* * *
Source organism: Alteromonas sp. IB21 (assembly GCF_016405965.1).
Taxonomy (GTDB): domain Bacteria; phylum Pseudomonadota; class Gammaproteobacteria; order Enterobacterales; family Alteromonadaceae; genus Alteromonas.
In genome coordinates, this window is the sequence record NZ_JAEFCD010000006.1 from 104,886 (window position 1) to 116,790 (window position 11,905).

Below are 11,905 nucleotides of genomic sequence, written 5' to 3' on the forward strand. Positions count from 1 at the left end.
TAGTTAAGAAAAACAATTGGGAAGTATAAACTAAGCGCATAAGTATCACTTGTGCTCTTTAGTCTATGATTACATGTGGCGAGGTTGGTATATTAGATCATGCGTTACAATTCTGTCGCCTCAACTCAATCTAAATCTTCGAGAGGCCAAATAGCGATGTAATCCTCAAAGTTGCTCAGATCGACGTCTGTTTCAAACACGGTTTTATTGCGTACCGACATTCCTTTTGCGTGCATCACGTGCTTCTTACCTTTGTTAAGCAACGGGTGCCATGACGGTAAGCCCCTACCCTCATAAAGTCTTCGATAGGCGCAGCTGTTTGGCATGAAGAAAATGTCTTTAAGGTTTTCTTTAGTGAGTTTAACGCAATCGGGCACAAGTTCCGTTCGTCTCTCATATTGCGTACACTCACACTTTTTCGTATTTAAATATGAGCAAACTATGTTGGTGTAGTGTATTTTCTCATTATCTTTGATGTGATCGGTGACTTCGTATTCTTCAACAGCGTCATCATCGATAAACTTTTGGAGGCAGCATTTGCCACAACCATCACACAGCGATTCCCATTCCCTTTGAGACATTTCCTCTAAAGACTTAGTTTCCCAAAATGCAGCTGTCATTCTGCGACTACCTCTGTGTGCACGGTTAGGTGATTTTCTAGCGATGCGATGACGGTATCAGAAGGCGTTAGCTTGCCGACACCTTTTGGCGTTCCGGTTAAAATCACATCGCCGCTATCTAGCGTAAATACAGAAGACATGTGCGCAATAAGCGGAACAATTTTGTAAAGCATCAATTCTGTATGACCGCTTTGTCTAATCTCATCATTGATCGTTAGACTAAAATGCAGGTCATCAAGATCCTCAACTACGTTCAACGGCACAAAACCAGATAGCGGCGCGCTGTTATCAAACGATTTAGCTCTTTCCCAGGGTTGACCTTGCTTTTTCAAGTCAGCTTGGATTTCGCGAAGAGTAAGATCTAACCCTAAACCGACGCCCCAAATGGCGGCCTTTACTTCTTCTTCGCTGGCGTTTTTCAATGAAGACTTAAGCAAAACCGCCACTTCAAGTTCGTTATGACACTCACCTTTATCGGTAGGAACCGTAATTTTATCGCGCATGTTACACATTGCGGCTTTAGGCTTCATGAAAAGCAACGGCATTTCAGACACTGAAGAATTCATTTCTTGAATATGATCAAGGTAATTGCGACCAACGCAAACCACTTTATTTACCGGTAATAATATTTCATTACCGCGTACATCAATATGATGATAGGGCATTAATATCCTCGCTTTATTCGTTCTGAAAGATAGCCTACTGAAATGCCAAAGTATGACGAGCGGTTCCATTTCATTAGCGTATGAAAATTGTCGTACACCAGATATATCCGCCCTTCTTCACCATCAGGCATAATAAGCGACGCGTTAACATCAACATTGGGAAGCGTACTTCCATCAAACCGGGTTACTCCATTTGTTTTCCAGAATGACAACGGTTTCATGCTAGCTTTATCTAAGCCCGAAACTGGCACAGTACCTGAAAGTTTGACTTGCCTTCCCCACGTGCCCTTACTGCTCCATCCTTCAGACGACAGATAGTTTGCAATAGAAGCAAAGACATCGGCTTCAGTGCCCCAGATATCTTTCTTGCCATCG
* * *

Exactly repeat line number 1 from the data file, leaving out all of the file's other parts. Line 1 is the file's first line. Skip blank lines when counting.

Source organism: Alteromonas sp. IB21 (assembly GCF_016405965.1).